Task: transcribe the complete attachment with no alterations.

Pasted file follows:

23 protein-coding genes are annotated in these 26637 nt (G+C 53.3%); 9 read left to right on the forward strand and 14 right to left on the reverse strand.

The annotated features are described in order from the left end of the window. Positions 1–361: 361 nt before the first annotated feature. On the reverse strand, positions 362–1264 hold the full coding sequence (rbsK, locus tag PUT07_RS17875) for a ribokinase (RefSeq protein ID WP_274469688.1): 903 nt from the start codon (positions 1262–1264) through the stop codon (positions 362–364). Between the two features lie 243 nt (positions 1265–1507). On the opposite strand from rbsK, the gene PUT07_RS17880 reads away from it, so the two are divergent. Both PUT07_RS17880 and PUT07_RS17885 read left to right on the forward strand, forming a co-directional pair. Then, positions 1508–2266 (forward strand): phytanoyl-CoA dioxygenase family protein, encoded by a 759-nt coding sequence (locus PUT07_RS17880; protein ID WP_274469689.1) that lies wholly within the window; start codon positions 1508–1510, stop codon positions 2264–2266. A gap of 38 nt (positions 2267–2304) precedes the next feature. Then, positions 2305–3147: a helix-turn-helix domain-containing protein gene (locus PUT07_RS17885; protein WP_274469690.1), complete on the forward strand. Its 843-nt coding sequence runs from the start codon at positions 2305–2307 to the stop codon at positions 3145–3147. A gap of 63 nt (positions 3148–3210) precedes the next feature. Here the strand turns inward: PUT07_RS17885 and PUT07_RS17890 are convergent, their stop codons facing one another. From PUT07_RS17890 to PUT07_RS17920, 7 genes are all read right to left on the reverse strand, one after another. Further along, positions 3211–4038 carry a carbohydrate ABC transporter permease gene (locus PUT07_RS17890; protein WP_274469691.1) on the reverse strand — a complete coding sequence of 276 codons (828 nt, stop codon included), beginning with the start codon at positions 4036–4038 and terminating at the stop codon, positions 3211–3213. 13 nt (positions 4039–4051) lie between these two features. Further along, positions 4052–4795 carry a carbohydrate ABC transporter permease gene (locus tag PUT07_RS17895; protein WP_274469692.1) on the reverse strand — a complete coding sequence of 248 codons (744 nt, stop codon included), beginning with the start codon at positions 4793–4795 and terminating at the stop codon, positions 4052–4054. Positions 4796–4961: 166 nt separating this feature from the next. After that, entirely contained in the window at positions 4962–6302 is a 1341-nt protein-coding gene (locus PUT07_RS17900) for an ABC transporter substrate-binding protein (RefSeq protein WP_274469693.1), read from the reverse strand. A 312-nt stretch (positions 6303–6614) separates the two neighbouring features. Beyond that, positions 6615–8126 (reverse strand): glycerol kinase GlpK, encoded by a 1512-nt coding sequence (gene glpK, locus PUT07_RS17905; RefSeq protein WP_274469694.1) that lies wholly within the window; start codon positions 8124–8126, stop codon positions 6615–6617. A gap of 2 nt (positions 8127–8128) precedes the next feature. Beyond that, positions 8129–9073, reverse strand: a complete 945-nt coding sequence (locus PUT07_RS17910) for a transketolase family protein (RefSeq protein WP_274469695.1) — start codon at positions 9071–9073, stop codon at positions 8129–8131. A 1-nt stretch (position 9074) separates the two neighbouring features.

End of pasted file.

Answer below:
23 protein-coding genes are annotated in these 26637 nt (G+C 53.3%); 9 read left to right on the forward strand and 14 right to left on the reverse strand.

The annotated features are described in order from the left end of the window. Positions 1–361: 361 nt before the first annotated feature. On the reverse strand, positions 362–1264 hold the full coding sequence (rbsK, locus tag PUT07_RS17875) for a ribokinase (RefSeq protein ID WP_274469688.1): 903 nt from the start codon (positions 1262–1264) through the stop codon (positions 362–364). Between the two features lie 243 nt (positions 1265–1507). On the opposite strand from rbsK, the gene PUT07_RS17880 reads away from it, so the two are divergent. Both PUT07_RS17880 and PUT07_RS17885 read left to right on the forward strand, forming a co-directional pair. Then, positions 1508–2266 (forward strand): phytanoyl-CoA dioxygenase family protein, encoded by a 759-nt coding sequence (locus PUT07_RS17880; protein ID WP_274469689.1) that lies wholly within the window; start codon positions 1508–1510, stop codon positions 2264–2266. A gap of 38 nt (positions 2267–2304) precedes the next feature. Then, positions 2305–3147: a helix-turn-helix domain-containing protein gene (locus PUT07_RS17885; protein WP_274469690.1), complete on the forward strand. Its 843-nt coding sequence runs from the start codon at positions 2305–2307 to the stop codon at positions 3145–3147. A gap of 63 nt (positions 3148–3210) precedes the next feature. Here the strand turns inward: PUT07_RS17885 and PUT07_RS17890 are convergent, their stop codons facing one another. From PUT07_RS17890 to PUT07_RS17920, 7 genes are all read right to left on the reverse strand, one after another. Further along, positions 3211–4038 carry a carbohydrate ABC transporter permease gene (locus PUT07_RS17890; protein WP_274469691.1) on the reverse strand — a complete coding sequence of 276 codons (828 nt, stop codon included), beginning with the start codon at positions 4036–4038 and terminating at the stop codon, positions 3211–3213. 13 nt (positions 4039–4051) lie between these two features. Further along, positions 4052–4795 carry a carbohydrate ABC transporter permease gene (locus tag PUT07_RS17895; protein WP_274469692.1) on the reverse strand — a complete coding sequence of 248 codons (744 nt, stop codon included), beginning with the start codon at positions 4793–4795 and terminating at the stop codon, positions 4052–4054. Positions 4796–4961: 166 nt separating this feature from the next. After that, entirely contained in the window at positions 4962–6302 is a 1341-nt protein-coding gene (locus PUT07_RS17900) for an ABC transporter substrate-binding protein (RefSeq protein WP_274469693.1), read from the reverse strand. A 312-nt stretch (positions 6303–6614) separates the two neighbouring features. Beyond that, positions 6615–8126 (reverse strand): glycerol kinase GlpK, encoded by a 1512-nt coding sequence (gene glpK, locus PUT07_RS17905; RefSeq protein WP_274469694.1) that lies wholly within the window; start codon positions 8124–8126, stop codon positions 6615–6617. A gap of 2 nt (positions 8127–8128) precedes the next feature. Beyond that, positions 8129–9073, reverse strand: a complete 945-nt coding sequence (locus PUT07_RS17910) for a transketolase family protein (RefSeq protein WP_274469695.1) — start codon at positions 9071–9073, stop codon at positions 8129–8131. A 1-nt stretch (position 9074) separates the two neighbouring features.